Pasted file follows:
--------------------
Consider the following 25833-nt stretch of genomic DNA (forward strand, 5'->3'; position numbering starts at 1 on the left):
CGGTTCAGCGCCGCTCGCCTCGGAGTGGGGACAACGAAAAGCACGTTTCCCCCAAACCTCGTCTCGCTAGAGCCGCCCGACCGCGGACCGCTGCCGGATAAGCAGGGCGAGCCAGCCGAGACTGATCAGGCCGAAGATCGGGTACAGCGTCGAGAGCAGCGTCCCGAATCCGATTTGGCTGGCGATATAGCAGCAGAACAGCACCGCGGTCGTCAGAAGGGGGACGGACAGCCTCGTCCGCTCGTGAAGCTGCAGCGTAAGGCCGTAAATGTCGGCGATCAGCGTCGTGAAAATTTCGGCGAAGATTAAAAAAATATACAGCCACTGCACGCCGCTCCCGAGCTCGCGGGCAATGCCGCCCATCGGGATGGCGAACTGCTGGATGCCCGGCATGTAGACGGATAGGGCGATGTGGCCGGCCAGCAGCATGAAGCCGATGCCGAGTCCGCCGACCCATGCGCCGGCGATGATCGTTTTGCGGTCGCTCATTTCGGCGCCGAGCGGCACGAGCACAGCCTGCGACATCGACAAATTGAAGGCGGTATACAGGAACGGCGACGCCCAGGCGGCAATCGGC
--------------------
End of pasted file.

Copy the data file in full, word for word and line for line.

Consider the following 25833-nt stretch of genomic DNA (forward strand, 5'->3'; position numbering starts at 1 on the left):
CGGTTCAGCGCCGCTCGCCTCGGAGTGGGGACAACGAAAAGCACGTTTCCCCCAAACCTCGTCTCGCTAGAGCCGCCCGACCGCGGACCGCTGCCGGATAAGCAGGGCGAGCCAGCCGAGACTGATCAGGCCGAAGATCGGGTACAGCGTCGAGAGCAGCGTCCCGAATCCGATTTGGCTGGCGATATAGCAGCAGAACAGCACCGCGGTCGTCAGAAGGGGGACGGACAGCCTCGTCCGCTCGTGAAGCTGCAGCGTAAGGCCGTAAATGTCGGCGATCAGCGTCGTGAAAATTTCGGCGAAGATTAAAAAAATATACAGCCACTGCACGCCGCTCCCGAGCTCGCGGGCAATGCCGCCCATCGGGATGGCGAACTGCTGGATGCCCGGCATGTAGACGGATAGGGCGATGTGGCCGGCCAGCAGCATGAAGCCGATGCCGAGTCCGCCGACCCATGCGCCGGCGATGATCGTTTTGCGGTCGCTCATTTCGGCGCCGAGCGGCACGAGCACAGCCTGCGACATCGACAAATTGAAGGCGGTATACAGGAACGGCGACGCCCAGGCGGCAATCGGC